If you want to look something up using your Apple Watch, there are fewer more annoying answers than being told to open up an iPhone app. That's not what you paid £300-odd or more for, right?
It's pretty common, though. We're a way off watches replacing our phones. And, know you what, we're ok with that.
However, we're going to look at the things Siri iscapable of. Get ready to talk to your wrist in public, because you're soon going to look like a crazy person.
How to use Siri on an Apple Watch
There are three ways to start Siri on the Apple Watch:
1. Tap on the screen and say 'Hey Siri'
2. Raise you wrist and say 'Hey Siri'
3. Press and hold the Digital Crown
No points for guessing which method is the most reliable. You'll feel a small pulse on your wrist from the Haptic Feedback engine when Siri is ready and waiting.
Below we've included some of our favourite commands for Siri:
1. Look up pictures online
Siri is actually capable of the equivalent of a Google Image Search (Spoiler: it actually uses Bing) — right from the Apple Watch.
Just say "Find pictures of X" and the results will show up right on the screen.
Unfortunately, you can't save images or zoom into them, but it's a neat way to look up images of that famous person you just clocked walking out of Primark.
2. Pause, play, change music tracks
If you're honestly too lazy to open up the Music app and change the volume, pause or flick to the next track. You can get Siri to do the job for you.
Just say 'next track', 'pause music' and so on, and Siri will get the gist.
Much more interesting, you can also pick a specific artist by saying "play..." and their name. Siri's pretty good at getting the band names right. This will work for any music stored on your iPhone.
3. Look up calories in an egg… or whatever
Siri hooks up to a limited number of online resources through which the Apple Watch can search, without having to resort to looking at the browser.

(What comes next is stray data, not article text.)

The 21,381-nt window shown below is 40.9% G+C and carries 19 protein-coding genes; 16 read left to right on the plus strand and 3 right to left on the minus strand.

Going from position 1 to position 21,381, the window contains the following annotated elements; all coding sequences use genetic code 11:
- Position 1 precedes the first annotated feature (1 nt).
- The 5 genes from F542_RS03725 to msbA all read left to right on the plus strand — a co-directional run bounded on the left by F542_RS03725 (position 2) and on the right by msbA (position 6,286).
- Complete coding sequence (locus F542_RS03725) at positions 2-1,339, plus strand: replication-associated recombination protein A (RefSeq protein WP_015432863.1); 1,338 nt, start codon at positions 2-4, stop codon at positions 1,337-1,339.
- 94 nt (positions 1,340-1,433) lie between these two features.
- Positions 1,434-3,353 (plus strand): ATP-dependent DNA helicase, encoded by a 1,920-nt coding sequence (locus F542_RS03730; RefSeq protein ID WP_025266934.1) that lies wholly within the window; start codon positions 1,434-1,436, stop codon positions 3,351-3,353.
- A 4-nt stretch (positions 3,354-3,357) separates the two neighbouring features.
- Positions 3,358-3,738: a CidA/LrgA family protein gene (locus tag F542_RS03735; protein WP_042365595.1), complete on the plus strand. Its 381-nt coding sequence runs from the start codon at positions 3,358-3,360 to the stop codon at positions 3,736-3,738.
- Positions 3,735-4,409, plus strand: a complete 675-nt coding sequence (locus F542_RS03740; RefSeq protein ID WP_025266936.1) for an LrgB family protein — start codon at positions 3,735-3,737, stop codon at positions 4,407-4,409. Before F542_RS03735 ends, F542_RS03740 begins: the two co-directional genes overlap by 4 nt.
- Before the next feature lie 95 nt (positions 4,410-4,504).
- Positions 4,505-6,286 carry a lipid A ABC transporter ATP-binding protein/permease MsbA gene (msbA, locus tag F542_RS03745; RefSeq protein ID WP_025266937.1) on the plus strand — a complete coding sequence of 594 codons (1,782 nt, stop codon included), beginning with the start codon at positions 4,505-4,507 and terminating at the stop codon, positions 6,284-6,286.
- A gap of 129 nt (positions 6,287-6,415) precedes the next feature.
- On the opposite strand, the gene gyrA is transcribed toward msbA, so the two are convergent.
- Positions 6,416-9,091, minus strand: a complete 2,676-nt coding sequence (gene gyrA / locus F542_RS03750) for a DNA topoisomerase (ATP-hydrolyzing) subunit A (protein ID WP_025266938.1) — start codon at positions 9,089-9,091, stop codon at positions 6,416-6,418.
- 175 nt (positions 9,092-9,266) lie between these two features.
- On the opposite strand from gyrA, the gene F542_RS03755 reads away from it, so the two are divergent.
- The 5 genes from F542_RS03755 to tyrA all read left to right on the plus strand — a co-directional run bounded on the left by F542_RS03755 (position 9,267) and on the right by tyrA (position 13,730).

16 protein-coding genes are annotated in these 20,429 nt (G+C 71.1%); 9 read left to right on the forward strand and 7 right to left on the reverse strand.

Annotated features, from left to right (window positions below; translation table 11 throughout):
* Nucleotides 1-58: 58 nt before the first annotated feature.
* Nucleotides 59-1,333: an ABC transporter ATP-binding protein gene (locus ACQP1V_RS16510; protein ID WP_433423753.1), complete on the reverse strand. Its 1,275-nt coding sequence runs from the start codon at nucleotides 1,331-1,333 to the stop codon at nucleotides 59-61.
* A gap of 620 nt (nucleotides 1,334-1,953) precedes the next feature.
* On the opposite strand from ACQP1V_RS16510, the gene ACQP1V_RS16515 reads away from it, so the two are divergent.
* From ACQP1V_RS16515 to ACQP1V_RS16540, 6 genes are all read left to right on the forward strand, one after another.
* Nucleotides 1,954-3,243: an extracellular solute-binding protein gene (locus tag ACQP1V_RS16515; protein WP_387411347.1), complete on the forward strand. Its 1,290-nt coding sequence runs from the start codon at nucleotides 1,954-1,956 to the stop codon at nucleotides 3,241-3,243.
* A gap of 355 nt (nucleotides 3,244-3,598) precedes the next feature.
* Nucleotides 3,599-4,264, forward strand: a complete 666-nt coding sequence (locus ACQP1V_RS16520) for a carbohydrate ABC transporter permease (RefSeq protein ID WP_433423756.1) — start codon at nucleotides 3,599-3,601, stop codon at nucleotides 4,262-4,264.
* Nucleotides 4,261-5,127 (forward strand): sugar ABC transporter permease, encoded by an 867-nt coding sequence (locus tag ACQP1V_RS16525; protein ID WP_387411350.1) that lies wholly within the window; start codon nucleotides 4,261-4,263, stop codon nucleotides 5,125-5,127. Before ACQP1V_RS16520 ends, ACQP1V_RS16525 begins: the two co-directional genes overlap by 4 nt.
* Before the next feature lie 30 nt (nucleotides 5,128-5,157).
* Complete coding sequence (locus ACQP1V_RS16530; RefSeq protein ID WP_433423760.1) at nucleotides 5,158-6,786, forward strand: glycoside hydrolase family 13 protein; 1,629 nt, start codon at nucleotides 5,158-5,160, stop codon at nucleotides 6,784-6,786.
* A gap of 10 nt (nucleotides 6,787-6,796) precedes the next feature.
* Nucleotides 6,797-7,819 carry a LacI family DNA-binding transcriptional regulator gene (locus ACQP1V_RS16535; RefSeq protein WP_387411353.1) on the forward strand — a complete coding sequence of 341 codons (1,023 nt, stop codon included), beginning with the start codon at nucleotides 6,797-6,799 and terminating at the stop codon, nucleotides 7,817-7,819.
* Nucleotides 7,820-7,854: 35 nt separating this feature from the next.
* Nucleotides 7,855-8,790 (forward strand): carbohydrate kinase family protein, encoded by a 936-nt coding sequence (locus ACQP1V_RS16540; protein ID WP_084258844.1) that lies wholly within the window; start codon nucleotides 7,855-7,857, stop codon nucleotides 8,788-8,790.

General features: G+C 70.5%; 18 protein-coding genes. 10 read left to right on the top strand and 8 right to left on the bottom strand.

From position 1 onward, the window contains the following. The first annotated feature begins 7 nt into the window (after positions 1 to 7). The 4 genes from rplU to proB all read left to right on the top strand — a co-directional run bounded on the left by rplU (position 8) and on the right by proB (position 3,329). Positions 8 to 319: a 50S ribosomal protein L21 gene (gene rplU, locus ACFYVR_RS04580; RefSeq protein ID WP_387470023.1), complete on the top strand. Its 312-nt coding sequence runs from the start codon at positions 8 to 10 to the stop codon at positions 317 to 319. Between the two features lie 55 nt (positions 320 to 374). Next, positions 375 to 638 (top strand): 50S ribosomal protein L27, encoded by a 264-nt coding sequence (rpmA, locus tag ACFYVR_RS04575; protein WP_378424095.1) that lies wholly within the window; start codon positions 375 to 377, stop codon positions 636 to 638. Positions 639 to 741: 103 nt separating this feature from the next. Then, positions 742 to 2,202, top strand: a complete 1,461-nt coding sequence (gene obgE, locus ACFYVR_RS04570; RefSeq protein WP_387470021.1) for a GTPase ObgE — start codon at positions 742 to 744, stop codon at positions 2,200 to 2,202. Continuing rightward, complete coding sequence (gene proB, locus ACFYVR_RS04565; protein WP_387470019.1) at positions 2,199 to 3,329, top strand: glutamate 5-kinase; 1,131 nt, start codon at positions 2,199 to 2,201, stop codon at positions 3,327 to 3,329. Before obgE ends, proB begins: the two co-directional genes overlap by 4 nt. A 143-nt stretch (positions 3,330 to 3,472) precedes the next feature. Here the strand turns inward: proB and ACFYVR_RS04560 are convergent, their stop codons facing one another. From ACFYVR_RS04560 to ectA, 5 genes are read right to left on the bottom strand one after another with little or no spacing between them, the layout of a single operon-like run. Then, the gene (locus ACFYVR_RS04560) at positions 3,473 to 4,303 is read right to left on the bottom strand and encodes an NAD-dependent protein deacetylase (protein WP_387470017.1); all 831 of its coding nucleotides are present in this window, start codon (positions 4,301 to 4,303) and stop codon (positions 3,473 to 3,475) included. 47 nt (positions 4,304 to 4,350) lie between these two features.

It's these little tidbits of information that make perfect use of the Apple Watch's small screen.
The two repositories for information that Apple use are Wolfram Alpha and Wikipedia. There are a few bits of information you can reliably get, most of the time.
This includes calories in foods and the dates of birth of famous people. Eggs are 55 calories a piece, apparently.
On the people side, if Siri misinterprets the name of a famous person, it's game over: you'll be sent straight to the iPhone's browser. But it's fun to play with for 2.5 minutes. Wolfram Alpha is also handy for looking up the dates of public holidays and the various religious bashes.
4. Set an alarm or reminder
Simple and obvious, but useful, you can set a reminder, alarm or timer using your Apple Watch.
This can be a two-minute timer for boiling an egg, one to wake up you up in the morning or a reminder to pick up the parents from the train station that evening.
It's reminders that are the most interesting, though, as you can attach them to a location. So you might want a reminder of something when you get home, or get into work.
It doesn't end there, either. How about a reminder-location-timer mash-up? You can set a two-hour timer that kicks off the minute you get home, if you like.